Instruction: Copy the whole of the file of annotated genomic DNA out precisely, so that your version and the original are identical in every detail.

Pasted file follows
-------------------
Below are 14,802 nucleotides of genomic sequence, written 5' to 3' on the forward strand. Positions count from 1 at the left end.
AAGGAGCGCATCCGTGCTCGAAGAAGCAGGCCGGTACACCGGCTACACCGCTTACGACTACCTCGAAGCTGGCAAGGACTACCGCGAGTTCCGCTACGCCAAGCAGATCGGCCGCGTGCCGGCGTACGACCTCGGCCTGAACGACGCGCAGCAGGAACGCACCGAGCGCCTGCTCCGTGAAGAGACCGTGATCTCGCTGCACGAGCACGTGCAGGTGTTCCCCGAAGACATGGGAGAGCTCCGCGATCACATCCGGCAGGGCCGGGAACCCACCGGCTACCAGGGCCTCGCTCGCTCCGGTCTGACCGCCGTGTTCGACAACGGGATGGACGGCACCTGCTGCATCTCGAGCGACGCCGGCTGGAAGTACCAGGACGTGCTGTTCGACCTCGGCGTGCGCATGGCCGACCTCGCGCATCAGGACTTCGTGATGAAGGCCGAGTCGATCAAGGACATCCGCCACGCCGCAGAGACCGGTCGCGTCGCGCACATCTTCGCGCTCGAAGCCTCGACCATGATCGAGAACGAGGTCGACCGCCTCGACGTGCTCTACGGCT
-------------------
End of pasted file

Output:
Below are 14,802 nucleotides of genomic sequence, written 5' to 3' on the forward strand. Positions count from 1 at the left end.
AAGGAGCGCATCCGTGCTCGAAGAAGCAGGCCGGTACACCGGCTACACCGCTTACGACTACCTCGAAGCTGGCAAGGACTACCGCGAGTTCCGCTACGCCAAGCAGATCGGCCGCGTGCCGGCGTACGACCTCGGCCTGAACGACGCGCAGCAGGAACGCACCGAGCGCCTGCTCCGTGAAGAGACCGTGATCTCGCTGCACGAGCACGTGCAGGTGTTCCCCGAAGACATGGGAGAGCTCCGCGATCACATCCGGCAGGGCCGGGAACCCACCGGCTACCAGGGCCTCGCTCGCTCCGGTCTGACCGCCGTGTTCGACAACGGGATGGACGGCACCTGCTGCATCTCGAGCGACGCCGGCTGGAAGTACCAGGACGTGCTGTTCGACCTCGGCGTGCGCATGGCCGACCTCGCGCATCAGGACTTCGTGATGAAGGCCGAGTCGATCAAGGACATCCGCCACGCCGCAGAGACCGGTCGCGTCGCGCACATCTTCGCGCTCGAAGCCTCGACCATGATCGAGAACGAGGTCGACCGCCTCGACGTGCTCTACGGCT